"In the pharmaceutical industry, a blockbuster drug is one that achieves acceptance by prescribing physicians as a therapeutic standard for, most commonly, a highly prevalent chronic (rather than acute) condition. Patients often take the medicines for long periods." The birth control pill Enovid was the first modern drug taken by those not ill for a highly prevalent chronic condition. The focus on highly profitable drugs for chronic conditions and resulting de-emphasis of one-time acute treatment drugs has led to occasional shortages of antibiotics or vaccines, such as the influenza vaccine shortage in the United States.
Leading blockbuster drugs as of 2011
Drug Trade name Type Indication Company Sales ($billion/year)*
Atorvastatin Lipitor Small molecule Hypercholesterolemia Pfizer 12.5
Clopidogrel Plavix Small molecule Atherosclerosis Bristol-Myers Squibb Sanofi 9.1
Fluticasone/salmeterol Advair Small molecule Asthma GlaxoSmithKline 8.7
Esomeprazole Nexium Small molecule Gastroesophageal reflux disease AstraZeneca 8.3
Rosuvastatin Crestor Small molecule Hypercholesterolemia AstraZeneca 7.4
Quetiapine Seroquel Small molecule Bipolar disorder Schizophrenia Major Depressive Disorder AstraZeneca 7.2 Adalimumab Humira Biologic Rheumatoid Arthritis AbbVie 6.6
Etanercept Enbrel Biologic Rheumatoid Arthritis Amgen Pfizer 6.5
Infliximab Remicade Biologic Crohn's Disease Rheumatoid Arthritis Johnson & Johnson 6.4 O
lanzapine Zyprexa Small molecule Schizophrenia Eli Lilly 6.2 *
Sales are for the 12 months preceding June 30, 2011.
In medicine, compliance (also adherence, capacitance or Concordance) describes the degree to which a patient correctly follows medical advice. Most commonly, it refers to medication or drug compliance, but it can also apply to other situations such as medical device use, self care, self-directed exercises, or therapy sessions. Both the patient and the health-care provider affect compliance, and a positive physician-patient relationship is the most important factor in improving compliance, although the high cost of prescription medication also plays a major role.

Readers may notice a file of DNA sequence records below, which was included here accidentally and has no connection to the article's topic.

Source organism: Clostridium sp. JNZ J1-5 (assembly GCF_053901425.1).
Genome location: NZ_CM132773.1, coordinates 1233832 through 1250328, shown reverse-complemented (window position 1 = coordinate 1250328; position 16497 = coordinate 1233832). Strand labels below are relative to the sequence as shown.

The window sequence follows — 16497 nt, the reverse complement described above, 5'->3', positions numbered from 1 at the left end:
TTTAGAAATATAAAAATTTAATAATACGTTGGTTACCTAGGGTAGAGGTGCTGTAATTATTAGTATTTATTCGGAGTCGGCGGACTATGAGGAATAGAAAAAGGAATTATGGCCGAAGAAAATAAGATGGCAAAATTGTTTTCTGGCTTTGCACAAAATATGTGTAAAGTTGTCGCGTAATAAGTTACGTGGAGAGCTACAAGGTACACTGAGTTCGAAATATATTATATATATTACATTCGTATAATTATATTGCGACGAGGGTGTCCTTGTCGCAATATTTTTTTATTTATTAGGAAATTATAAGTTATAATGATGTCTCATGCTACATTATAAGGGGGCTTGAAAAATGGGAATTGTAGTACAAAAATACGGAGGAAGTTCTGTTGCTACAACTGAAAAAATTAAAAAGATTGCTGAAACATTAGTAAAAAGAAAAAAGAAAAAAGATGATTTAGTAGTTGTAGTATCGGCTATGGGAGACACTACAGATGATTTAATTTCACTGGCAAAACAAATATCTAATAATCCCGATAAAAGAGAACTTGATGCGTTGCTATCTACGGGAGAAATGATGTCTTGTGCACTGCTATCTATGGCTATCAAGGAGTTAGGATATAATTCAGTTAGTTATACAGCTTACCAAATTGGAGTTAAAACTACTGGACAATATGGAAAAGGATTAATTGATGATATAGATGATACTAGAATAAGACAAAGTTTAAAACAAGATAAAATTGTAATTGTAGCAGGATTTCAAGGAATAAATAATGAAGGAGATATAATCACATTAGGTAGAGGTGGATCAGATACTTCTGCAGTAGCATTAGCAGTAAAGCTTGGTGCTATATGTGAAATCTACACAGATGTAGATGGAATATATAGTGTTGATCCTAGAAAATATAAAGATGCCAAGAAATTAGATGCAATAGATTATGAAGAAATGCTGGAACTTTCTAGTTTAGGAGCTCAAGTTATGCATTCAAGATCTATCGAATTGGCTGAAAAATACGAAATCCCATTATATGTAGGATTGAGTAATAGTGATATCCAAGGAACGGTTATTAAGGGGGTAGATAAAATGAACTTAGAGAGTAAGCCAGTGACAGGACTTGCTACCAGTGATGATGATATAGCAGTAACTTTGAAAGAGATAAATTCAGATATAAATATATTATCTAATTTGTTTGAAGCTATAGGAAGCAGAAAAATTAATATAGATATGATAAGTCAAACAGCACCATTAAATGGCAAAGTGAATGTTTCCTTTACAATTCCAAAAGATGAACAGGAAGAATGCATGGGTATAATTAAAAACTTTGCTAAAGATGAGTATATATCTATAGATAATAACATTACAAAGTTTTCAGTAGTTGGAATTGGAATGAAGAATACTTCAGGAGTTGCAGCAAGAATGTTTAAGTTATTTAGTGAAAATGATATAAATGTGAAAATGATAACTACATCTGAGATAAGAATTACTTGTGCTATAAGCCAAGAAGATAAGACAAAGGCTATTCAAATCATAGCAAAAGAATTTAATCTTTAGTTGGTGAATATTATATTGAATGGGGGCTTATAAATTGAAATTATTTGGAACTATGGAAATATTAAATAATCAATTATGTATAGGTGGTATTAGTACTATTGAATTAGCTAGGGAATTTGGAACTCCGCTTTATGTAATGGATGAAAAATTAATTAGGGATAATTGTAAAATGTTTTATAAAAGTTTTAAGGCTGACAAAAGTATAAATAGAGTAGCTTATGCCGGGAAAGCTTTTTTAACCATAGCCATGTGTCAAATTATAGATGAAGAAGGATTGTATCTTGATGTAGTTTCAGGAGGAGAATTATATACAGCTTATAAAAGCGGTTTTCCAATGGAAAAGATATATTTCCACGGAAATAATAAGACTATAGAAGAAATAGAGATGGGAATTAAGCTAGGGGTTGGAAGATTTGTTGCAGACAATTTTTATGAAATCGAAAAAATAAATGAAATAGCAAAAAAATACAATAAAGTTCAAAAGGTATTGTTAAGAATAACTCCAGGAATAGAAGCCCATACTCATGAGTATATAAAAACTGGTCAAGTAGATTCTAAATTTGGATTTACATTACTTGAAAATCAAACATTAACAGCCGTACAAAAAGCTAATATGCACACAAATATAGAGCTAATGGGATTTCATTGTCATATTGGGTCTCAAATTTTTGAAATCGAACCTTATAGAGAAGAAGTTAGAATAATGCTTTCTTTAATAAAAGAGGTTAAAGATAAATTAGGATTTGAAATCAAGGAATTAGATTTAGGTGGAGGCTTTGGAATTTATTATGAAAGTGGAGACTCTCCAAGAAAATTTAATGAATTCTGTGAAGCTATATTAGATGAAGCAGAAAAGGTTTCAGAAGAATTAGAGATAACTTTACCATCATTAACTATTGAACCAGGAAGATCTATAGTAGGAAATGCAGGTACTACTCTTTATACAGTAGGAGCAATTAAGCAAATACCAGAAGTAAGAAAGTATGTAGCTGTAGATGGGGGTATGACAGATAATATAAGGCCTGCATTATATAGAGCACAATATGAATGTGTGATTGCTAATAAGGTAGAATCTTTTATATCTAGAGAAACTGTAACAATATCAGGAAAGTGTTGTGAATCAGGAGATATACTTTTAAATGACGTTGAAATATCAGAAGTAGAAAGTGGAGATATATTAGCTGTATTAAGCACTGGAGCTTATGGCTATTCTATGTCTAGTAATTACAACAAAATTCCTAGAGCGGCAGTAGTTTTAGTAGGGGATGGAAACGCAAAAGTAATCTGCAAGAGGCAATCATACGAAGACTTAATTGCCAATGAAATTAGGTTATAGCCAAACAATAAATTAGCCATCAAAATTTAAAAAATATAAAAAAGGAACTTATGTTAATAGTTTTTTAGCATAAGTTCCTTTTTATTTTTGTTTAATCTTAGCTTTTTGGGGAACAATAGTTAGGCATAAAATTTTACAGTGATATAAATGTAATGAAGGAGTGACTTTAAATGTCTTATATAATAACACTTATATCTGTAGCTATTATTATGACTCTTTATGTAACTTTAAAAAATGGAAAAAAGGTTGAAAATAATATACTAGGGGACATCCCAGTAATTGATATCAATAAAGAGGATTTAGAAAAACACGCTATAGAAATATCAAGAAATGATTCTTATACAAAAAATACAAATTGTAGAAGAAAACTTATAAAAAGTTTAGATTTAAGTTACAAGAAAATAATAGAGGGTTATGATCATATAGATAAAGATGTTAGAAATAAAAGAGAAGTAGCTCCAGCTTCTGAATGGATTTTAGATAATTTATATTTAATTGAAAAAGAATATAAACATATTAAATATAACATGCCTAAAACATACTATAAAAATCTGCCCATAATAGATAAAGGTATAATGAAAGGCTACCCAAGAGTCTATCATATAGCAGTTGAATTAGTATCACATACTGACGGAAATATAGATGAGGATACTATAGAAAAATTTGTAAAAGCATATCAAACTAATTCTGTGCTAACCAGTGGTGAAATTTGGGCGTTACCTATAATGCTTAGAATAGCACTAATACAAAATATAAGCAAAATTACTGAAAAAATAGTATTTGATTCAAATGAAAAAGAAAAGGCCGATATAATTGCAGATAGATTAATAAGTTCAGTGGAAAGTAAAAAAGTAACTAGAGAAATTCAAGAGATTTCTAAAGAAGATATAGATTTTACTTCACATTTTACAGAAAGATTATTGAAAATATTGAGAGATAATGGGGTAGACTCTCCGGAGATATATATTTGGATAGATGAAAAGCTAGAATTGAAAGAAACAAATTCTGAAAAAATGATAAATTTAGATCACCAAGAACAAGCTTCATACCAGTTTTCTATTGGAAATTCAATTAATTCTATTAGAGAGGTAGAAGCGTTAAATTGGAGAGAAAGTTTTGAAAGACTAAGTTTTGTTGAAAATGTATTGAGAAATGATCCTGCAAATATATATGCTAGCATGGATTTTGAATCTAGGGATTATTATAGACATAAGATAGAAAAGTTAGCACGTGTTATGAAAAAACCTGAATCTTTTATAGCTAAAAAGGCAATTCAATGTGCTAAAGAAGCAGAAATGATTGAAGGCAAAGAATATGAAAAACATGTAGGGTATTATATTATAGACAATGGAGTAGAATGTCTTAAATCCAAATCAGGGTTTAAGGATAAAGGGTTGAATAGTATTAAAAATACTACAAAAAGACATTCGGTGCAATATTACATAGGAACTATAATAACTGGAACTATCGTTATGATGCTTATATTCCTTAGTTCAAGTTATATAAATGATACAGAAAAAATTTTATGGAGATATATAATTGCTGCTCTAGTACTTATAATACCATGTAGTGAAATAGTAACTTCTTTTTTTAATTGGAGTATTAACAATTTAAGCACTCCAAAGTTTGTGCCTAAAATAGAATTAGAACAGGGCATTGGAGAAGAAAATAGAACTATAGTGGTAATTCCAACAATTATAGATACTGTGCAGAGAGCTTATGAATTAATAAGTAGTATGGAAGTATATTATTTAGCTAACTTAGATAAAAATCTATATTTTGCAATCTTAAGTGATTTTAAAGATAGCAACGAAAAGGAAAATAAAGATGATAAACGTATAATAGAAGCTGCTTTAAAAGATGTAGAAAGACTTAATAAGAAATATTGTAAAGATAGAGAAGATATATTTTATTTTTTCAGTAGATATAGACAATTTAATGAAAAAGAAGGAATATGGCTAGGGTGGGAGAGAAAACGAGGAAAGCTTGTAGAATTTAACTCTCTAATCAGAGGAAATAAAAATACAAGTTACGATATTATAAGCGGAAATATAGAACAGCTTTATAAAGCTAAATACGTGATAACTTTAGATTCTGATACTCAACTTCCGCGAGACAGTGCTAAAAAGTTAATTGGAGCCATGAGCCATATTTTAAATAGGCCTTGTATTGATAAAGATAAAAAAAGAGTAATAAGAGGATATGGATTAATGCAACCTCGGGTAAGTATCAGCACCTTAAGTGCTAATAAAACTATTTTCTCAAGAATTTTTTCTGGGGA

Compliance is commonly confused with concordance. Concordance is the process by which a patient and clinician make decisions together about treatment.
Worldwide, non-compliance is a major obstacle to the effective delivery of health care. Estimates from the World Health Organization (2003) indicate that only about 50% of patients with chronic diseases living in developed countries follow treatment recommendations. In particular, low rates of adherence to therapies for asthma, diabetes, and hypertension are thought to contribute substantially to the human and economic burden of those conditions.Compliance rates may be overestimated in the medical literature, as compliance is often high in the setting of a formal clinical trial but drops off in a "real-world" setting.
Major barriers to compliance are thought to include the complexity of modern medication regimens, poor "health literacy" and lack of comprehension of treatment benefits, the occurrence of undiscussed side effects, the cost of prescription medicine, and poor communication or lack of trust between the patient and his or her health-care provider. Efforts to improve compliance have been aimed at simplifying medication packaging, providing effective medication reminders, improving patient education, and limiting the number of medications prescribed simultaneously.
Elderly Patients Related Websites
AGS 2012 Beers Criteria - American Geriatrics Society
Beers Criteria Public Translation - American Geriatrics S
Beers Criteria - American Geriatrics Society
Beers revised: Drugs not to use in older adults | American ...
Beers Criteria (Medication List)
Drugs to avoid in Elderly Patient per Beer Criteria